Voice of the Industry

PSD2 and instant payments: catapulting B2B payments into real-time

Tuesday 13 August 2019 10:07 CET | Editor: Melisande Mual | Voice of the industry

Nadja van der Veer, payments lawyer and co-founder of PaymentsCounsel, dives into how businesses can benefit from PSD2 to boost B2B real-time payments

The last few years have been transformative for the payments industry. While financial services businesses are no strangers to regulation, the increasing complexity of legislative change and the accelerating pace of technology development are bringing about a new era in the ecosystem’s evolution – albeit one which is currently difficult to fully envision.

One thing is certain though – the next logical step in the advancement of the payments landscape is to look for further ways to speed up the movement of money between parties in the chain while decreasing costs, by taking advantage of the incoming infrastructure and market opportunities.

The open payments culture

With just a few months to go before the final PSD2 (RTS) deadline hits, not even the legislators really know what shape the payments world will take following the full implementation of the Directive. While many payments businesses remain focused on compliance, the infrastructure and solutions being put into place to address PSD2 also present a variety of new opportunities.

A key aim of the Directive was to open up competition in the payments industry and encourage greater innovation, mostly through the key tenet of ‘Access to Accounts’ or XS2A. While much of the focus was aimed at improving choice for consumers, it is safe to say that the effects will be felt much more broadly. The APIs, which are core to PSD2 compliance, can be (and should be) a chance to find that innovative edge – a means to build the next generation of payments services for all customer types.

For existing payments businesses and aspiring market entrants, PSD2 presents an opportunity to expand their access to data to create a more compelling customer proposition. Of course, the more customer data you have, the more you can offer a closely tailored functionality, which translates to better customer acquisition and retention rates. In the B2B payments world, many traditional offline or manual payments processes are still being used, causing delays to trade, high resource costs, and a greater degree of risk.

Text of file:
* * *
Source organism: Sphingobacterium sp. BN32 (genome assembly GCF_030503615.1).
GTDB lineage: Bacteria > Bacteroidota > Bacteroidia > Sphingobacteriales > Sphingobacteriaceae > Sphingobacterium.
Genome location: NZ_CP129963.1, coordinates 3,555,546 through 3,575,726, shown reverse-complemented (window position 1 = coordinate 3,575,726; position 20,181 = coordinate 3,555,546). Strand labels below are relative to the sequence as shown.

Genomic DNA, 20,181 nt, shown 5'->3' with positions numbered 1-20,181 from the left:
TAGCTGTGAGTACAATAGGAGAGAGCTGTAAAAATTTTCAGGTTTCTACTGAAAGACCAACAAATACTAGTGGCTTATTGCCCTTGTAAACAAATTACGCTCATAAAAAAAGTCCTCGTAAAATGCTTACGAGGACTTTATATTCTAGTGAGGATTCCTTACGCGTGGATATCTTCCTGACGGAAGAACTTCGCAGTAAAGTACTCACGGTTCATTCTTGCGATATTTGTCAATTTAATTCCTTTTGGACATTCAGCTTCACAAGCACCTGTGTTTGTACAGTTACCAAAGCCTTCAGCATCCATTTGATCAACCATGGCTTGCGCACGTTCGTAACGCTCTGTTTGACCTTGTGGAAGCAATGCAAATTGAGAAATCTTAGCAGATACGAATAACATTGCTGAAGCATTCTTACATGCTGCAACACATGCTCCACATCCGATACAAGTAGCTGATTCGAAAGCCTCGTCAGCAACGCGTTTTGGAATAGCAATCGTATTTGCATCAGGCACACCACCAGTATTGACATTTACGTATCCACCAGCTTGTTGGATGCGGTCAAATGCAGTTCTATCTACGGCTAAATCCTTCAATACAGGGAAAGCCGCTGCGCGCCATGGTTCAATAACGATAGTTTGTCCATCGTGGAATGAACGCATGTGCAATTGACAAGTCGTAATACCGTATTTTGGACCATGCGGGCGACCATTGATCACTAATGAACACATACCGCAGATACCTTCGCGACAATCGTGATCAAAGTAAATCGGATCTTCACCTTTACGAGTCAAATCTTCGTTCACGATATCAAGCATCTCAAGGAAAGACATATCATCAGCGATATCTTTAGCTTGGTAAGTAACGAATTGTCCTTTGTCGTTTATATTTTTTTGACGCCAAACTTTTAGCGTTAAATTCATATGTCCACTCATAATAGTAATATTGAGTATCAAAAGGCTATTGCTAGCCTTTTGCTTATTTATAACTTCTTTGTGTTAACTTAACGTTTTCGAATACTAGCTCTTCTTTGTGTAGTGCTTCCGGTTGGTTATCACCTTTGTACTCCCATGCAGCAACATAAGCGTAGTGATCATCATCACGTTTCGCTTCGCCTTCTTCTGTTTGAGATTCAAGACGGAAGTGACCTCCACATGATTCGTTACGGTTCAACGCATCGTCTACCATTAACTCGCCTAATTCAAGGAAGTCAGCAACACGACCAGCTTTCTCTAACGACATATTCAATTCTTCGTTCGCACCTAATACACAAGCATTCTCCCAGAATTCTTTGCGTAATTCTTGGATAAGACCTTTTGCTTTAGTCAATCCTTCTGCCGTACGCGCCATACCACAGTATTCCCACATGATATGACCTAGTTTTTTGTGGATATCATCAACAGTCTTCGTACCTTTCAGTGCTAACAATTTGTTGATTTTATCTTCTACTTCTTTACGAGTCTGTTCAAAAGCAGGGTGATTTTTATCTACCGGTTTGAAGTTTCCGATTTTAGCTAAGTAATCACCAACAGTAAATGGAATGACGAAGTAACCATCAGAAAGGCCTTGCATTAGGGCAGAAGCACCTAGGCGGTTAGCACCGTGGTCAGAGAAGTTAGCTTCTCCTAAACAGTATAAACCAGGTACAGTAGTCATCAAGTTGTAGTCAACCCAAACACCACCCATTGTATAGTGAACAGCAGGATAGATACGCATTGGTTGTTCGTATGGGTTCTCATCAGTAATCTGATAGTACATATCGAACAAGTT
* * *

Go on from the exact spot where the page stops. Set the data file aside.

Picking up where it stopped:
The introduction of more high-performing, open APIs, supported by an enhanced range of payments services, could help to offer businesses real-time visibility of funds and financial performance, plus the ability to produce up to minute analysis and reports. This could be invaluable to many businesses, helping to power better informed choices and strategic decisions.

Instant payments: the popular all-rounder

Instant payments have been growing in popularity over the last few years. Although originally driven by consumers and regulators, both payments companies (including banks) and their business customers also now recognise the benefits that instant payments can deliver.

Two key issues trouble businesses when it comes to sending and receiving payments: the speed and the reliability of their transactions. Fintech players have made their mark in the B2B payments space by offering a way to connect buyers and sellers, offering them a secure and guaranteed way of getting paid and receiving goods.

In these cases, fintechs have acted as intermediaries, moving traditionally offline transactions to online. While some of these offerings may retain, or even grow in popularity where payments infrastructure is lacking, instant payments now offer businesses a much more assured and direct means of sending and receiving money.